Saturday, 18 December 2010

Starred review and "it's a wild" or Scarry ride?

Hooray!  Mini Racer got a starred review in that venerable US publication, the School Library Journal

“An array of animals takes off in a race, ensconced in vehicles of every description, from a rainbow-wheeled wheelchair to tricked-out motorcycles and cars made of bananas, logs, carrots, or cheese. 


Bouncy rhymes curve along the race course as the critters speed, swerve, and careen around the serpentine country roads, encountering obstacles, crashes, and even having time for a swim. 


The journey is as much fun as seeing the skateboarding snail take the winner’s cup for his slow, undistracted pace. Bright, colorful illustrations feature bold dark lines and saucy, big-eyed characters zooming across the spreads. 


With a line or two on every page, this book can be used with groups, although kids with the need for speed and a love of vehicles will pore over the pictures and find details to delight on their own.”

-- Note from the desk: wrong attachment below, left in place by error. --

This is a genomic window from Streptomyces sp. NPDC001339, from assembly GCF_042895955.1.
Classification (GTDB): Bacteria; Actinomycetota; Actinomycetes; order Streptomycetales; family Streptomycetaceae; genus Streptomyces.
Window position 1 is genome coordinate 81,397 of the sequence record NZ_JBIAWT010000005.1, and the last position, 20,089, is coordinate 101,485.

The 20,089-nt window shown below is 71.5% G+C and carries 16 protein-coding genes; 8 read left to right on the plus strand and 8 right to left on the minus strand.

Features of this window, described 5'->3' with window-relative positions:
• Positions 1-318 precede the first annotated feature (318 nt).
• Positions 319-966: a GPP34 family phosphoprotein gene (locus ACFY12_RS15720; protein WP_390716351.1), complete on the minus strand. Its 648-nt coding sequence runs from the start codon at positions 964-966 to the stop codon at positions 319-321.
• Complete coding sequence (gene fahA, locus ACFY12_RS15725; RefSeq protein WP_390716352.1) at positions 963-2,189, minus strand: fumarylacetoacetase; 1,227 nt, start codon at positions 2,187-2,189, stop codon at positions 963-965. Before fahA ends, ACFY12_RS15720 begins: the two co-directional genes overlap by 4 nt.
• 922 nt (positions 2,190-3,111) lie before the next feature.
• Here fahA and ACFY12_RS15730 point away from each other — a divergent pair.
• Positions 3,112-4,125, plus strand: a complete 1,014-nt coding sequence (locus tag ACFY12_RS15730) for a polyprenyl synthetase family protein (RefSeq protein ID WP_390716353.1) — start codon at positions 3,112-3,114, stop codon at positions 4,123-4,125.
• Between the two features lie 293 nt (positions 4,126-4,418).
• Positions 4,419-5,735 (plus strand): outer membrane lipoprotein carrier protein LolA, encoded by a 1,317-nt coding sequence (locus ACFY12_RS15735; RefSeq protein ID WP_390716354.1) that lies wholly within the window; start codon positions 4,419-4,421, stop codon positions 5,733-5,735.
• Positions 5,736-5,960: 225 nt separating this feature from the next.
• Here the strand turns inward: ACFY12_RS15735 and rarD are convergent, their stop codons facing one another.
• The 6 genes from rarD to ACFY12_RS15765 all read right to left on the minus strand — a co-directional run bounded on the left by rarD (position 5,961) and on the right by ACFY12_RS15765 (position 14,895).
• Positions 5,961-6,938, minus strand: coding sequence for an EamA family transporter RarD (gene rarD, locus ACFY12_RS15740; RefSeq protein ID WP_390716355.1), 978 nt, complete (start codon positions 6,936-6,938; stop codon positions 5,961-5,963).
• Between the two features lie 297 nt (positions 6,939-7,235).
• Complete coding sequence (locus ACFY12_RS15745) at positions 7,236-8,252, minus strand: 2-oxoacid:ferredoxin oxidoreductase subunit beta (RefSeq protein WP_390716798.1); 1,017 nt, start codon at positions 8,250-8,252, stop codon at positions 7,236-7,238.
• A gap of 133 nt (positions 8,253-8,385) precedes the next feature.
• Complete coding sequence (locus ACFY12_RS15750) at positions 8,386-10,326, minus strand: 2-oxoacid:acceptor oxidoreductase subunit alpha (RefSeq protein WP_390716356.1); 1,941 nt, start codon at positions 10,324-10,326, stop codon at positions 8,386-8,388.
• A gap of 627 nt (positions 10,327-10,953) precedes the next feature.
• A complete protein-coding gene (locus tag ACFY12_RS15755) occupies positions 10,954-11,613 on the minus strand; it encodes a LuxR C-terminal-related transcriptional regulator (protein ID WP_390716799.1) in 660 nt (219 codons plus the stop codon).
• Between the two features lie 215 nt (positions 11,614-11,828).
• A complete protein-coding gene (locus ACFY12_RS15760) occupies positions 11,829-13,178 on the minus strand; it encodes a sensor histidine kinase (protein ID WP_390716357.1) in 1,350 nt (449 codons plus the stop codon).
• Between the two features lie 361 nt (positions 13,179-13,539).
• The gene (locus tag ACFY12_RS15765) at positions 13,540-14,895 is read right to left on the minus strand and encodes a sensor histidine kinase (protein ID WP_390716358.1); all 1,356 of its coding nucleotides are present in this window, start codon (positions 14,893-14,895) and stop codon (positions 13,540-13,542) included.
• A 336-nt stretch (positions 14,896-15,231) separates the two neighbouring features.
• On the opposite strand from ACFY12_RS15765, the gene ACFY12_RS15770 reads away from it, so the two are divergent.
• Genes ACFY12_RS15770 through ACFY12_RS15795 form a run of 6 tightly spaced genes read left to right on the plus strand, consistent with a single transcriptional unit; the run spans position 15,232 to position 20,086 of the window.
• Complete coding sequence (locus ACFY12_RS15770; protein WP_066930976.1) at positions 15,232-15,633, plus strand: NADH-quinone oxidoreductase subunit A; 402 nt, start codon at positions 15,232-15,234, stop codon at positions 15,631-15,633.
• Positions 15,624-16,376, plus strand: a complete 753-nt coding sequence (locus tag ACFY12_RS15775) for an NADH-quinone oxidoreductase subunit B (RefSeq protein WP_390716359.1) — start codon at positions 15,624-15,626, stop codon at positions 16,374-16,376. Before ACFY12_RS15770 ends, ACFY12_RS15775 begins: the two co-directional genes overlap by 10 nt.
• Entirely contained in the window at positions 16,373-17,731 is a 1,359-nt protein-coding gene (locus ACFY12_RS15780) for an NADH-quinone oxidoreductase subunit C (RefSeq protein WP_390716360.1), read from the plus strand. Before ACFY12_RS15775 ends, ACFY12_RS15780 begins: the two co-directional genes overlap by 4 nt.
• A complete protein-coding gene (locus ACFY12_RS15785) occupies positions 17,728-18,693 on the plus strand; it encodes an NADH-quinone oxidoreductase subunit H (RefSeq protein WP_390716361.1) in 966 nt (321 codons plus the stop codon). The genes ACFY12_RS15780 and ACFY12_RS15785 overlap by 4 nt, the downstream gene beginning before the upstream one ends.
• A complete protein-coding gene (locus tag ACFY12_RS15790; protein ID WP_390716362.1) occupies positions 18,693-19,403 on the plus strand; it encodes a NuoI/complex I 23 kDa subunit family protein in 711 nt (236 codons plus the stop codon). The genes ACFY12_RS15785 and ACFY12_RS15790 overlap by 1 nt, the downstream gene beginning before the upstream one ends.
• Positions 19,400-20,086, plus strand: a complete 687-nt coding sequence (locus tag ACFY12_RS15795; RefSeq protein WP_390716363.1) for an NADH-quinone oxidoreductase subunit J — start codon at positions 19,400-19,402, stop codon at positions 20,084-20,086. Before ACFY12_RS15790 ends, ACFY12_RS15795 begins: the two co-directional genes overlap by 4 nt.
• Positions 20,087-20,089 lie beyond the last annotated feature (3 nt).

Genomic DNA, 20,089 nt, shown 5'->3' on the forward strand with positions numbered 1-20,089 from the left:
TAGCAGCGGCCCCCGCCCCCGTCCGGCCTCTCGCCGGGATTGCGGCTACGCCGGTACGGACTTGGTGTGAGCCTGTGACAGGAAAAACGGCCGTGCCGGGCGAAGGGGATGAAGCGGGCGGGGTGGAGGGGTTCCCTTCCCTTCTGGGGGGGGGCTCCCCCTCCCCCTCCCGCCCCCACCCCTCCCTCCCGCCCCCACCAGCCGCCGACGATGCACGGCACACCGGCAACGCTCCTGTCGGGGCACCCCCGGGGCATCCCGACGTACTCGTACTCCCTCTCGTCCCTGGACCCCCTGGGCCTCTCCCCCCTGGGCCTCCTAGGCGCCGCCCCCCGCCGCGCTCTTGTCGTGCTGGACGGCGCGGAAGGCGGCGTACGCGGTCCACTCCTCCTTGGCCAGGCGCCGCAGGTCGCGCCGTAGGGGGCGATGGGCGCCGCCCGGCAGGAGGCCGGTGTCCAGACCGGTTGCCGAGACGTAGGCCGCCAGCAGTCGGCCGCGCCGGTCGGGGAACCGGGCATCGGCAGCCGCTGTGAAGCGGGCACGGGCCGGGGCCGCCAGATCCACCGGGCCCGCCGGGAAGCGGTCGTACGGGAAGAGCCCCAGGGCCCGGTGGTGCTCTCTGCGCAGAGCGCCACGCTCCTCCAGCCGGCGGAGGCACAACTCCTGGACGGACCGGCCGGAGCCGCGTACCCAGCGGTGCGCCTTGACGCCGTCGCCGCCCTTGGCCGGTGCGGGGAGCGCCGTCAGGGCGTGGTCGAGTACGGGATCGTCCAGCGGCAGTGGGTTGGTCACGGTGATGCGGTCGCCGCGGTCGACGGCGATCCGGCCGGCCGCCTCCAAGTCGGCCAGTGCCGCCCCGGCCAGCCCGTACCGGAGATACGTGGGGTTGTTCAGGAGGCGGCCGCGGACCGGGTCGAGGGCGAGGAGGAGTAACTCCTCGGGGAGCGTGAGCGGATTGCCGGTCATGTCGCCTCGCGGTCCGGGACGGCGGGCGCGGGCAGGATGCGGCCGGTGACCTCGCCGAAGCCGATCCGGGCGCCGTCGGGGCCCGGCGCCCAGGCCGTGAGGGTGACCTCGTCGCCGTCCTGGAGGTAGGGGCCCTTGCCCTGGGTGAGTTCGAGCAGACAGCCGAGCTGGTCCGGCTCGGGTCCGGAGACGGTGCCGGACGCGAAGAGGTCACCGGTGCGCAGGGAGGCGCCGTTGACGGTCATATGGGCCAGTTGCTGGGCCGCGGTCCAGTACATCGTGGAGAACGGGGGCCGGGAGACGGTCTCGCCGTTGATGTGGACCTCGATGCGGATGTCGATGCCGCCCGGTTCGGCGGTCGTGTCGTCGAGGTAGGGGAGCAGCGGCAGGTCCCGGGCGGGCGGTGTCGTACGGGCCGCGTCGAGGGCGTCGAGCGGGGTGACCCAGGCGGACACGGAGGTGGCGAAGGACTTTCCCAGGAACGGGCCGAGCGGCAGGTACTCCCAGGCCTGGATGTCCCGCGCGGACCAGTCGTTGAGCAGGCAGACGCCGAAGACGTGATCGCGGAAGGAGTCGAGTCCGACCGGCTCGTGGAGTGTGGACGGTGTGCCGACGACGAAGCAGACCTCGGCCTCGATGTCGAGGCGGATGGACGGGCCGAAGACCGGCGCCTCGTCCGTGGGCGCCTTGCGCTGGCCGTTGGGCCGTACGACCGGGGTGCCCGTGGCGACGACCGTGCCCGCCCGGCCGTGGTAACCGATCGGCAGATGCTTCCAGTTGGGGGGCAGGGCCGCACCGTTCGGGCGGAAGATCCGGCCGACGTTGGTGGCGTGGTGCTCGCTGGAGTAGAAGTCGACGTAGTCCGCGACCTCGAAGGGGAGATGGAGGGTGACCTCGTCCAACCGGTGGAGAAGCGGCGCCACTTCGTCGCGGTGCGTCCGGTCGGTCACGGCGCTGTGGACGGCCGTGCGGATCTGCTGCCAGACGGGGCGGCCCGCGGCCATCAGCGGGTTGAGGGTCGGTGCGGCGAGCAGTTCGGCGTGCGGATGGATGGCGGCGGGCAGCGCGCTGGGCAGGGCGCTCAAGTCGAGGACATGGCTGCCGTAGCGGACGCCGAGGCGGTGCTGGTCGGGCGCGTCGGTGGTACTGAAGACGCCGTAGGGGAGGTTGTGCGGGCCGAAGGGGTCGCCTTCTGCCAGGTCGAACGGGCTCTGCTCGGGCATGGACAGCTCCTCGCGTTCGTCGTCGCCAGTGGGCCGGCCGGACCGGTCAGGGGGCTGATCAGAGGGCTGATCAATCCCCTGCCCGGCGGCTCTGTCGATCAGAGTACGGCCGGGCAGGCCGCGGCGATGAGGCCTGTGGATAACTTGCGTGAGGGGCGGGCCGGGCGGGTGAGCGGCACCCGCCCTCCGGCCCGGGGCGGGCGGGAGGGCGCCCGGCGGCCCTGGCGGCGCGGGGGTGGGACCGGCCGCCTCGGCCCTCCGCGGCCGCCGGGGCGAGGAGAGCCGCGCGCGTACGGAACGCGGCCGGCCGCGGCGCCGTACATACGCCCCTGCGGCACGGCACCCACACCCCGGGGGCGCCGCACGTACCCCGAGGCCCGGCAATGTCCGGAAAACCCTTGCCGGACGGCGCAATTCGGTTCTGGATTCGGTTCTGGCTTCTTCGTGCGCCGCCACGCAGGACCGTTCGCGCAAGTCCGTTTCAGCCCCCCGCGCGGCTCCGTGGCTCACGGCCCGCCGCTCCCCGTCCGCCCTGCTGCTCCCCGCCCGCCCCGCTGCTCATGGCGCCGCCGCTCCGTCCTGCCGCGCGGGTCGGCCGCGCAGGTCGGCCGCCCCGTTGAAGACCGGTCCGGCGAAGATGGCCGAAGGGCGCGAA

School Library Journal, starred review


This week I've received an advance copy of the Bloomsbury US version - my original choice of 'road' coloured background, elegant dust jacket and all.  Here's the back of the Mini Racer:


For the Bloomsbury UK version which is in paperback only, the powerful bookstore chain Waterstones wanted the background yellow - so the designer had to change the tanker top right, to blue.  I reckon this background makes it look more Richard Scarry-like.  


And talking of Scarry,  it's scary how things come back to haunt you from the depths of your childhood.   I'm pretty sure Scarry used a  cheese or carrot car somewhere.  It didn't occur to me when I was drawing.  Too busy imagining different energy sources for cars - acorns, water, milk...and what kind of characters and vehicles matched.
That said, when I realized Scarry was lurking somewhere in my illustrations for this particular book, I toyed with dedicating the book to him.  I've always loved his details.  But then I thought that might be risky -  he's not around to approve or not so I dedicated the book to a US friend, Brian G. Karas, whose work I love and who encouraged me when I was working on this way back, during a difficult time when my mother was ill.
Anyway spot the difference in the blurbs too.  US "It's a wild ride!" /  UK "Who will win the race?"



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